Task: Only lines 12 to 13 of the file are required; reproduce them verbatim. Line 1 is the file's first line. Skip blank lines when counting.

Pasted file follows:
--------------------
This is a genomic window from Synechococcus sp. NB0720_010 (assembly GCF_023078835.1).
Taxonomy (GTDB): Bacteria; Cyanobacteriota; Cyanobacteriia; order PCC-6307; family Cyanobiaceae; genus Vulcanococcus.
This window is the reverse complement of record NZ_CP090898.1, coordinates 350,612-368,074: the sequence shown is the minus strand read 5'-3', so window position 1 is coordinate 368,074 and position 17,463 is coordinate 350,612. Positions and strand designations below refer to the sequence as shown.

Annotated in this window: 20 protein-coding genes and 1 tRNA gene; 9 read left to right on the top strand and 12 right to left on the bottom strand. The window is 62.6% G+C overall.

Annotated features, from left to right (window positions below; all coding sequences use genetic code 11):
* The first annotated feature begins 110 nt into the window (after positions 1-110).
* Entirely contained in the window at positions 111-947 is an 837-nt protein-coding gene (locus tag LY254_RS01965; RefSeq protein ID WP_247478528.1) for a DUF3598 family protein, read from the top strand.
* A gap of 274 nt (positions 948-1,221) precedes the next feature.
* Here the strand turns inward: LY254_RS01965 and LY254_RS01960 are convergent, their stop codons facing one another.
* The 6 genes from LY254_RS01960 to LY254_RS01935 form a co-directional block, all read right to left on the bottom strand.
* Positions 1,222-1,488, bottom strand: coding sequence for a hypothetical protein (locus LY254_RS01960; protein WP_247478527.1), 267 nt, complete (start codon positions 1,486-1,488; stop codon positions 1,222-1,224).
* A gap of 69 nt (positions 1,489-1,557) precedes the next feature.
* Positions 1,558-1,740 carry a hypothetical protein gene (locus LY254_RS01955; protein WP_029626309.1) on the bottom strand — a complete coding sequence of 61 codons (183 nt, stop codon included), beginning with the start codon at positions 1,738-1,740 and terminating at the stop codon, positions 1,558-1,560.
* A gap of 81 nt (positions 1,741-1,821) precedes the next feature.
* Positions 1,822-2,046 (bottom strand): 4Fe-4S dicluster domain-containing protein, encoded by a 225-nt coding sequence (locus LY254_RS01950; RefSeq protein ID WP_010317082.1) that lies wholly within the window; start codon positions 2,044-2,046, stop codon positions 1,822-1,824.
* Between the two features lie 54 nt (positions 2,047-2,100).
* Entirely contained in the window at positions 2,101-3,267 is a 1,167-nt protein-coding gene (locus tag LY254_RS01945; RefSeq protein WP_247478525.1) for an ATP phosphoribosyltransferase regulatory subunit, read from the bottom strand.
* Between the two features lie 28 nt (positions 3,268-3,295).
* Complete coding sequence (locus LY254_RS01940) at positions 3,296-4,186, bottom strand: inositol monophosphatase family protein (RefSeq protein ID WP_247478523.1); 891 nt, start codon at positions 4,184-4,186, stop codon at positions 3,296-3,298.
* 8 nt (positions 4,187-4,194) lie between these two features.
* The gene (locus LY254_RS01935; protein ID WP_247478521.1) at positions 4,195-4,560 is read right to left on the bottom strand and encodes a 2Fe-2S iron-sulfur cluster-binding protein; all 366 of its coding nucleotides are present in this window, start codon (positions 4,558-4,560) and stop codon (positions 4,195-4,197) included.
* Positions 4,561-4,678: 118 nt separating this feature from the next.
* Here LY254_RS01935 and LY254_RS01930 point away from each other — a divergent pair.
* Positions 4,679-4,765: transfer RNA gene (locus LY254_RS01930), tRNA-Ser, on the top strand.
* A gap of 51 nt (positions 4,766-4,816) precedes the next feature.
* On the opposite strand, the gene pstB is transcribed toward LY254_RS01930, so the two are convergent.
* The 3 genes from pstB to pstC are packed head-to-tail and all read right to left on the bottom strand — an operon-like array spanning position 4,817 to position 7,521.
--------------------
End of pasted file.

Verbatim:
* A gap of 69 nt (positions 1,489-1,557) precedes the next feature.
* Positions 1,558-1,740 carry a hypothetical protein gene (locus LY254_RS01955; protein WP_029626309.1) on the bottom strand — a complete coding sequence of 61 codons (183 nt, stop codon included), beginning with the start codon at positions 1,738-1,740 and terminating at the stop codon, positions 1,558-1,560.